Before the alpha-numeric system came into use in the mid 60’s, tire sizes were denoted by a number like this: 6.50-13, where 6.50 was the tire width and 13 was the rim diameter. Both numbers were inches. Tire sizes where the first number ended in a zero almost always used a 90% aspect ratio. Later developments had tire sizes like 5.75-15 which meant the aspect ratio was 80 to 84 percent.
Since the American auto industry was very dominant in the early days of cars, everyone who wanted to sell tires in the U.S., regardless of country of origin, had to use this sizing method. So, in the late 60’s and early 70’s, when Michelin invented radial tires, they had to come up with a sizing system that would accommodate the American rim diameters, which were all in inches, but they wanted to use the metric system as much as possible. This is why we now have a tire sizing system that uses a mix of units. If you want to dive deeper into this rabbit hole, click Coker Tire’s website here.
The last set of numbers of the tire size — the one denoting the rim size (see “ZR” above) — includes either one or two letters before it. The second letter shows the tire construction and will almost always be “R” which stands for Radial. The first one, if it is included, is the speed rating of the tire and denotes how fast the tire is certified to go before you run the risk of it coming apart at the seams. If the tires on your car show only the letter “R” in this spot, then the speed rating will be part of the load rating which we will get to later. Here is a chart showing what each letter means:
Note that speed rating is a European thing. For the U.S., tires only need to meet FMVSS 139, which tests tires up to 100 mph. In Europe, where higher speeds are possible on the Autobahn, the speed rating is set using standard ECE R-30 which describes the test procedure tire manufacturers must use to certify the speed rating they show on the tire sidewall.
Phew, we made it through the tire size. Let’s move on.
Load Rating And More On The Speed Rating
The next number is the load rating. This is the two-digit (or sometimes 3 digits) number after the tire size. In the case of the Mustang, it is 99. This number shows how much load the tire can handle and again must conform to the standards described in FMVSS 139 and ECE R-30. In a tire, the load is carried by the air inside the tire. The more air in the tire, the more load it can carry.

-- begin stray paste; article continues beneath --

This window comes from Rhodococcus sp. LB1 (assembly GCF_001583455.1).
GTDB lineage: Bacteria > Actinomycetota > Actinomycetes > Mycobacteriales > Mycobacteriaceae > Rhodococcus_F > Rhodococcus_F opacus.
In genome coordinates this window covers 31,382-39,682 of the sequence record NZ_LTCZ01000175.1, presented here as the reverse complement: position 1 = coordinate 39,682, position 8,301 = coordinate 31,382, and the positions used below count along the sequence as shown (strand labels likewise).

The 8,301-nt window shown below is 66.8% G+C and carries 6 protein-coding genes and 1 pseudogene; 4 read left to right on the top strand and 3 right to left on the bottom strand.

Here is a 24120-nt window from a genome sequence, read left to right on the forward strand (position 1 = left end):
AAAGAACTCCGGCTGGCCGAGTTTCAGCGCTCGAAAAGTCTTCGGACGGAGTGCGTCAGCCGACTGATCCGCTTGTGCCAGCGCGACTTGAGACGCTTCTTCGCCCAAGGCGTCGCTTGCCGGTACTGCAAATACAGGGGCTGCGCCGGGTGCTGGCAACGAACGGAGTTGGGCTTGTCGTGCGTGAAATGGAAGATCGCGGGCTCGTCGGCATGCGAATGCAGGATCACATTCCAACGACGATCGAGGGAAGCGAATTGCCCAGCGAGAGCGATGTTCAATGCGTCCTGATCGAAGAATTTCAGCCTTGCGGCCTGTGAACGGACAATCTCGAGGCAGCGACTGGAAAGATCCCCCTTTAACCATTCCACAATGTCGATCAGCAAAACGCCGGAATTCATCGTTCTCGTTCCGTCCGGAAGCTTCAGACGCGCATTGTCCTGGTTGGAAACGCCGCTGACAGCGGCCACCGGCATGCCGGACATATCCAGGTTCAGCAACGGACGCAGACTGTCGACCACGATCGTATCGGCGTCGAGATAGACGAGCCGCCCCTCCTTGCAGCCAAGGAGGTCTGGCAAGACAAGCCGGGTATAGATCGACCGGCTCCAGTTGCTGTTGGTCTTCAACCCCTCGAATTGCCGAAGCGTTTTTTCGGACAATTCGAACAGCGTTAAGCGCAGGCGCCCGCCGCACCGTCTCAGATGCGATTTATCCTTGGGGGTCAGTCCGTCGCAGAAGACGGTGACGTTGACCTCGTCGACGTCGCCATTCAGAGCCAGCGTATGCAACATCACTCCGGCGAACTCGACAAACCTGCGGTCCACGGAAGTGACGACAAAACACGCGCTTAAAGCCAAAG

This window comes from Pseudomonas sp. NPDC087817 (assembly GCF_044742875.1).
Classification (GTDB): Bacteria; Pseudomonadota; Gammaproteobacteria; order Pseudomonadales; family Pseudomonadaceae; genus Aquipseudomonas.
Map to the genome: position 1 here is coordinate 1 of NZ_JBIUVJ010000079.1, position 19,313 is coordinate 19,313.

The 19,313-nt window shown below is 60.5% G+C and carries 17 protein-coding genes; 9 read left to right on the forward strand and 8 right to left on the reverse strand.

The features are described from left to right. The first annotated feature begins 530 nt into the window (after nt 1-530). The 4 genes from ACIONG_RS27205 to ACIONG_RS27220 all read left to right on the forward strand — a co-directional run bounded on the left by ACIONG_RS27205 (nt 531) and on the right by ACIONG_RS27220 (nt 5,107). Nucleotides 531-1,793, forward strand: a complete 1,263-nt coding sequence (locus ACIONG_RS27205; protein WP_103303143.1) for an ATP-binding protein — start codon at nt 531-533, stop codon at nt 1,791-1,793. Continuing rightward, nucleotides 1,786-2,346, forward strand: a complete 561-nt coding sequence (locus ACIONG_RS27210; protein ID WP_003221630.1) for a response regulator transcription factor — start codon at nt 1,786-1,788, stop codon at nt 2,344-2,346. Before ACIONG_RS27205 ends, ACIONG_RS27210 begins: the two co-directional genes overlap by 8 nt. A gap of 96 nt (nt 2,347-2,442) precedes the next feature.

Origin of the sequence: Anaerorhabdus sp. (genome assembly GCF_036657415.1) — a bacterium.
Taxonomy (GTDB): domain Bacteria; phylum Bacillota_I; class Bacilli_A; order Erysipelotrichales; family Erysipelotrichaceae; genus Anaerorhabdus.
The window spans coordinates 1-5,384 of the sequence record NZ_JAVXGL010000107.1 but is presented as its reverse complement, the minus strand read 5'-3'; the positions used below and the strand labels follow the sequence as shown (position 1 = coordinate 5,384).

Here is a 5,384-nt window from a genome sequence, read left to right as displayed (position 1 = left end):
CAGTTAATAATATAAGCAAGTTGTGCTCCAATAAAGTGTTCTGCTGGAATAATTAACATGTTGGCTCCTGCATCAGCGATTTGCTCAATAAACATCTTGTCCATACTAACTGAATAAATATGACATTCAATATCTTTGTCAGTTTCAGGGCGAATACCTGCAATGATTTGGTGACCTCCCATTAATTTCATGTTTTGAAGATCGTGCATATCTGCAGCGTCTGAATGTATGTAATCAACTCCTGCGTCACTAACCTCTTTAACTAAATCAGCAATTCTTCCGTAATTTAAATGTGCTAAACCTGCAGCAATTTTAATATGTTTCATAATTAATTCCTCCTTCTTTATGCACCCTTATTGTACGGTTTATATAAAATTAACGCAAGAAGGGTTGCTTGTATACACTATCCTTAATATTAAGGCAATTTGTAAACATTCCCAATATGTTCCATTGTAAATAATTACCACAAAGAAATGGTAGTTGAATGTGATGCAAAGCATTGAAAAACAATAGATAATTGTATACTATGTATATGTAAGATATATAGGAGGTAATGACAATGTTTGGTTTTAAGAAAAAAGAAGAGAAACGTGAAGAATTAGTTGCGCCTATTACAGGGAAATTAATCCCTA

There are two ways to get more air in a tire: inflate it to a higher pressure or make the volume of air inside the tire larger. It’s easy to increase the air pressure inside a tire but you can only go so far. Pretty soon the air pressure is so high you risk blowing the tire out. The better way is to increase the size of the space inside the tire by changing the dimensions of the tire. Think of the air inside the tire as a donut. How can we make the volume of this donut larger? Well, we could increase its width, we could increase its outside diameter or we could decrease the size of the hole in the middle. All of these have implications on other things though. Increasing the width may cause the tire to interfere with the wheelhouse; an increase in the outside diameter could cause similar issues. Decreasing the size of the hole in the middle means using a smaller wheel which may not fit the suspension or brakes. This is why these questions MUST be answered in the very early stages of a car’s design and why it’s so hard to change once the vehicle is in production. The tire size and the corresponding maximum weight and cargo loading of the vehicle are some of the first things that get decided when a new vehicle is being designed.
Let’s get back to the Mustang example. Remember that the load rating is 99, which in and of itself doesn’t mean very much; it’s just a number that corresponds to an actual load value. Here is a chart of what the numbers mean:
From this, we can see that each of my Mustang’s tires can carry a load of 1,709 lbs or 775 Kg. This means that, as far as my tires are concerned, the maximum weight my Mustang could be 4 x 1709 = 6,836 lbs. That is of course way more than the car will ever weigh, so in this example load rating is not an issue I need to worry about. But in the case of a pickup truck, it might very well become an issue when the truck is fully loaded. Depending on the truck and its tires, it could be easy to dump a load of gravel, or sand bags, or dirt in the back and overload the rear tires; this could cause a blow-out down the road.
Where load rating becomes critical is for the vehicle OEM during the design phase. In the U.S., all cars must meet FMVSS 110 which places requirements on the minimum load rating of the tires a car is equipped with. In a nutshell, for passenger cars, there are two things to worry about. First, the maximum load on the front or rear axle must be no more than the combined load ratings of the two tires on that axle. Second, the “Normal” load shall be no more than 94 perfect of the combined load ratings of the two tires on that axle. Normal load is defined depending on the maximum number of passengers the vehicle is designed to accommodate according to this chart: